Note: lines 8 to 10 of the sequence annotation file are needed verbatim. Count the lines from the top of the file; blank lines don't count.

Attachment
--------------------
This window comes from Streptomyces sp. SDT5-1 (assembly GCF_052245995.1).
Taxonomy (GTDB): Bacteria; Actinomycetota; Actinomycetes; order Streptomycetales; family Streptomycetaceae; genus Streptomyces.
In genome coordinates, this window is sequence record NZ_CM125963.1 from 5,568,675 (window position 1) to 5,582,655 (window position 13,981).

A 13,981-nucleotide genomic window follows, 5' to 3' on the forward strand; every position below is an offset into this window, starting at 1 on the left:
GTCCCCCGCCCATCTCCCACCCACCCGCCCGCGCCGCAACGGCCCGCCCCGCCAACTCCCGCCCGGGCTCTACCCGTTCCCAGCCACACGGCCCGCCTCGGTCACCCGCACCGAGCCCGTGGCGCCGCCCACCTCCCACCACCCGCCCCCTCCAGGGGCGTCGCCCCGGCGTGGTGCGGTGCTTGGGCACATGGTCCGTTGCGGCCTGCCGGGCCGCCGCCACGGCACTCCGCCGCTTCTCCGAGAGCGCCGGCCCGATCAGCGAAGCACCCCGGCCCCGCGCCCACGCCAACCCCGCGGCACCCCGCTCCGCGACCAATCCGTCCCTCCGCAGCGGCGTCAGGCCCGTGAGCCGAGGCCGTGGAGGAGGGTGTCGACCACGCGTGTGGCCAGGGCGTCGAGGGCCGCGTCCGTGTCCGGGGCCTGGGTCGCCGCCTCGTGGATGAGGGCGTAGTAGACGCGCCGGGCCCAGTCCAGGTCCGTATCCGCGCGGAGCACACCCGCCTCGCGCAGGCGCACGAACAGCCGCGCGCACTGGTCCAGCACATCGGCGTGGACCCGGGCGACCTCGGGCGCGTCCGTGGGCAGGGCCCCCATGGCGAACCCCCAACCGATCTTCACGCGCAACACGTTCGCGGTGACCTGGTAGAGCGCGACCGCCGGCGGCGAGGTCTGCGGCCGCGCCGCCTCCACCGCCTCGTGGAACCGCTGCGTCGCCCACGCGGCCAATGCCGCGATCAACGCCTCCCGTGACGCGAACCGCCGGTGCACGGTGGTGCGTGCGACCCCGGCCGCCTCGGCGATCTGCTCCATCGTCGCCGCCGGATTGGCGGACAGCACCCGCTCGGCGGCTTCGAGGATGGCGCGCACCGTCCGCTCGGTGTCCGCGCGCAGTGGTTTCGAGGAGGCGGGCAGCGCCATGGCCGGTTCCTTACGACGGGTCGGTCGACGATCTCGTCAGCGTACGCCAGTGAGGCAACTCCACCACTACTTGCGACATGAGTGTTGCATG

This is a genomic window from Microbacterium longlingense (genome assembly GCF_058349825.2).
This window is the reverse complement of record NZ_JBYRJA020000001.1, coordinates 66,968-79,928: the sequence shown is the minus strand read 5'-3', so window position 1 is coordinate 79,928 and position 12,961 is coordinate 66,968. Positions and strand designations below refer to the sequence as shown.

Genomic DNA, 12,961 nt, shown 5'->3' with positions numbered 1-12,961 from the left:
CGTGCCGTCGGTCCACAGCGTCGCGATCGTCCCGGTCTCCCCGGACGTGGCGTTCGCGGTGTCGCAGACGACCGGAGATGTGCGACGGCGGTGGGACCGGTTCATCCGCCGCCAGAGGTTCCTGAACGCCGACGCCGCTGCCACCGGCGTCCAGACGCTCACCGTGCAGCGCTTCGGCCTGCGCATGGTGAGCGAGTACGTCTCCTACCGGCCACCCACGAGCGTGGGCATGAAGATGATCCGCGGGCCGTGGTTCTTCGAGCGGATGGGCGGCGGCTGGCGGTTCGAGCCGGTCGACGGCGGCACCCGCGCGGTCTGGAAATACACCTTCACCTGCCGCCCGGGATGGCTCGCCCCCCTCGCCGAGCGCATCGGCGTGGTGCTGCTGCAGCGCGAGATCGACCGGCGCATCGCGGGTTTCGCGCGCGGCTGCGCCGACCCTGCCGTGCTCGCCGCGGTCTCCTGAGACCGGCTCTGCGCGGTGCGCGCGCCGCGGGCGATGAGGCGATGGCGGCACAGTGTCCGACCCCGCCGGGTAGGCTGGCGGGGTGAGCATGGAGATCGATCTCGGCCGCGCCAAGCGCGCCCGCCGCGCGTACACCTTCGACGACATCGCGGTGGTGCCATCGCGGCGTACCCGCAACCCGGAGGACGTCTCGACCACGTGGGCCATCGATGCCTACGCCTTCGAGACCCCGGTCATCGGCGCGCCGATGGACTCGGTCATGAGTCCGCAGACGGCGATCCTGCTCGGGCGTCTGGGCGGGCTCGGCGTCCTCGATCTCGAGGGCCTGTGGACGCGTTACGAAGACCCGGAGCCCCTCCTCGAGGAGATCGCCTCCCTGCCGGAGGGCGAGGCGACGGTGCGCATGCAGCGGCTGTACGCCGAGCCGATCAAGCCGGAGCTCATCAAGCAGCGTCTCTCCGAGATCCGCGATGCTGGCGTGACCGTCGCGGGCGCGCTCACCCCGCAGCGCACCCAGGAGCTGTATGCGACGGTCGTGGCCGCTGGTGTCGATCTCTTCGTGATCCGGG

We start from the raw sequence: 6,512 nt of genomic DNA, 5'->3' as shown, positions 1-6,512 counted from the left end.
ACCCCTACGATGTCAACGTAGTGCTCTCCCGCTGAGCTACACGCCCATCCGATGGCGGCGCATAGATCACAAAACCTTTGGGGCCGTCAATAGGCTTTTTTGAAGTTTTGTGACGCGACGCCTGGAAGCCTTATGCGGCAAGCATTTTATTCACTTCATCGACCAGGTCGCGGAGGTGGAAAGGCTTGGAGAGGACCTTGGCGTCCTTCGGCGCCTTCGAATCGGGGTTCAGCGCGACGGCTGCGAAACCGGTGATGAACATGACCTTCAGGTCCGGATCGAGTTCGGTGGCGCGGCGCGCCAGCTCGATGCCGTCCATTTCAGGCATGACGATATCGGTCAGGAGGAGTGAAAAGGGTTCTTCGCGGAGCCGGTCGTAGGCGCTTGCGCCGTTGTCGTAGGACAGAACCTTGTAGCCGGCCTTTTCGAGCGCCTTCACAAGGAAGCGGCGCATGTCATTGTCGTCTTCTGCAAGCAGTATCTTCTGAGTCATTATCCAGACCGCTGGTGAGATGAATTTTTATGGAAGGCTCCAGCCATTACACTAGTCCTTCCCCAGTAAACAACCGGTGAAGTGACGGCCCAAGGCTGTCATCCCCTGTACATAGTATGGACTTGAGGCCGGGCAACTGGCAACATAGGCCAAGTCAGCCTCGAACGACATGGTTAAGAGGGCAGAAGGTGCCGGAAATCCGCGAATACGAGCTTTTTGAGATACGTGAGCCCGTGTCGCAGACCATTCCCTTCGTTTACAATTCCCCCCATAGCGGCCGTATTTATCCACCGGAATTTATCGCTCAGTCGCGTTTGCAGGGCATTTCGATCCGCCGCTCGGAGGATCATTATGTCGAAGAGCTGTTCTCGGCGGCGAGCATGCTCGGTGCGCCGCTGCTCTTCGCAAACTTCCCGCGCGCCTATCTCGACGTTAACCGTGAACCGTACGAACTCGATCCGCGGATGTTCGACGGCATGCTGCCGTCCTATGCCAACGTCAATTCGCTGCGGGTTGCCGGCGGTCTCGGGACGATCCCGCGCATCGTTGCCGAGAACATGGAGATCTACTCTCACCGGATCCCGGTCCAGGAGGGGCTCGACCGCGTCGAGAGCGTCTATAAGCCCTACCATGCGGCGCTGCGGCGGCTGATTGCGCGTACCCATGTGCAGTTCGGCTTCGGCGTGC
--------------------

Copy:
Genomic DNA, 12,961 nt, shown 5'->3' with positions numbered 1-12,961 from the left:
CGTGCCGTCGGTCCACAGCGTCGCGATCGTCCCGGTCTCCCCGGACGTGGCGTTCGCGGTGTCGCAGACGACCGGAGATGTGCGACGGCGGTGGGACCGGTTCATCCGCCGCCAGAGGTTCCTGAACGCCGACGCCGCTGCCACCGGCGTCCAGACGCTCACCGTGCAGCGCTTCGGCCTGCGCATGGTGAGCGAGTACGTCTCCTACCGGCCACCCACGAGCGTGGGCATGAAGATGATCCGCGGGCCGTGGTTCTTCGAGCGGATGGGCGGCGGCTGGCGGTTCGAGCCGGTCGACGGCGGCACCCGCGCGGTCTGGAAATACACCTTCACCTGCCGCCCGGGATGGCTCGCCCCCCTCGCCGAGCGCATCGGCGTGGTGCTGCTGCAGCGCGAGATCGACCGGCGCATCGCGGGTTTCGCGCGCGGCTGCGCCGACCCTGCCGTGCTCGCCGCGGTCTCCTGAGACCGGCTCTGCGCGGTGCGCGCGCCGCGGGCGATGAGGCGATGGCGGCACAGTGTCCGACCCCGCCGGGTAGGCTGGCGGGGTGAGCATGGAGATCGATCTCGGCCGCGCCAAGCGCGCCCGCCGCGCGTACACCTTCGACGACATCGCGGTGGTGCCATCGCGGCGTACCCGCAACCCGGAGGACGTCTCGACCACGTGGGCCATCGATGCCTACGCCTTCGAGACCCCGGTCATCGGCGCGCCGATGGACTCGGTCATGAGTCCGCAGACGGCGATCCTGCTCGGGCGTCTGGGCGGGCTCGGCGTCCTCGATCTCGAGGGCCTGTGGACGCGTTACGAAGACCCGGAGCCCCTCCTCGAGGAGATCGCCTCCCTGCCGGAGGGCGAGGCGACGGTGCGCATGCAGCGGCTGTACGCCGAGCCGATCAAGCCGGAGCTCATCAAGCAGCGTCTCTCCGAGATCCGCGATGCTGGCGTGACCGTCGCGGGCGCGCTCACCCCGCAGCGCACCCAGGAGCTGTATGCGACGGTCGTGGCCGCTGGTGTCGATCTCTTCGTGATCCGGG

We start from the raw sequence: 6,512 nt of genomic DNA, 5'->3' as shown, positions 1-6,512 counted from the left end.